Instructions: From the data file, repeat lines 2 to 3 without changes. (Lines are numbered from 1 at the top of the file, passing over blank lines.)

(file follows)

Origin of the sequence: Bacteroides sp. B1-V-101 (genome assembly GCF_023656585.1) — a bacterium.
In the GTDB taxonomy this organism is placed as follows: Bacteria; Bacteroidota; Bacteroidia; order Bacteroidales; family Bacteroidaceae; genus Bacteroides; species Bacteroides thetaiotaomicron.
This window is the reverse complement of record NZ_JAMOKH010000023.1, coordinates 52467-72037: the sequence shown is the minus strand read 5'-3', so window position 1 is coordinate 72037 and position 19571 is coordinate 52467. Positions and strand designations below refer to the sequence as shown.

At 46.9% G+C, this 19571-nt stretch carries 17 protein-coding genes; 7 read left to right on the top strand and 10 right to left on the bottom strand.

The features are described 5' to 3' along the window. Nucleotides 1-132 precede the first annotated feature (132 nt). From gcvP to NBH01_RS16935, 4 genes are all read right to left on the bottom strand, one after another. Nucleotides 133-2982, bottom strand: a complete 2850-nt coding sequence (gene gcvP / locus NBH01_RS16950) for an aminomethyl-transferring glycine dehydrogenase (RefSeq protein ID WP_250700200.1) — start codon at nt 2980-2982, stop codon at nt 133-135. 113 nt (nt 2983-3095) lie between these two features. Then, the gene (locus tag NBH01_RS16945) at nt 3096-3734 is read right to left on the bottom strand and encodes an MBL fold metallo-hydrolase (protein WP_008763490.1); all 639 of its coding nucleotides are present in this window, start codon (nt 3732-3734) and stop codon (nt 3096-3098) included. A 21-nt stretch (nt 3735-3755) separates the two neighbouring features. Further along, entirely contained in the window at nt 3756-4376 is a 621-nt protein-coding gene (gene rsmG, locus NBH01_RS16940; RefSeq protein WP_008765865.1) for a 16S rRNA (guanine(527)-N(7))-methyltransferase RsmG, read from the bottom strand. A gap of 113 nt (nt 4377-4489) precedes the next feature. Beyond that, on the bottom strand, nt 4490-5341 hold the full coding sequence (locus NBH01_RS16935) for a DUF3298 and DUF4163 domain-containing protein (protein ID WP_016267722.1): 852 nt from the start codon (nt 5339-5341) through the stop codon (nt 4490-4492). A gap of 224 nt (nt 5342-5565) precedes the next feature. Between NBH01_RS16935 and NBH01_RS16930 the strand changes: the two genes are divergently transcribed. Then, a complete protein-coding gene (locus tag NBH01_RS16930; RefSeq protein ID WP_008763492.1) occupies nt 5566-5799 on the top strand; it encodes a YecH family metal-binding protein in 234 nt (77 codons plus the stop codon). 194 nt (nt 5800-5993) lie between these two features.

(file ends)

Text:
In the GTDB taxonomy this organism is placed as follows: Bacteria; Bacteroidota; Bacteroidia; order Bacteroidales; family Bacteroidaceae; genus Bacteroides; species Bacteroides thetaiotaomicron.
This window is the reverse complement of record NZ_JAMOKH010000023.1, coordinates 52467-72037: the sequence shown is the minus strand read 5'-3', so window position 1 is coordinate 72037 and position 19571 is coordinate 52467. Positions and strand designations below refer to the sequence as shown.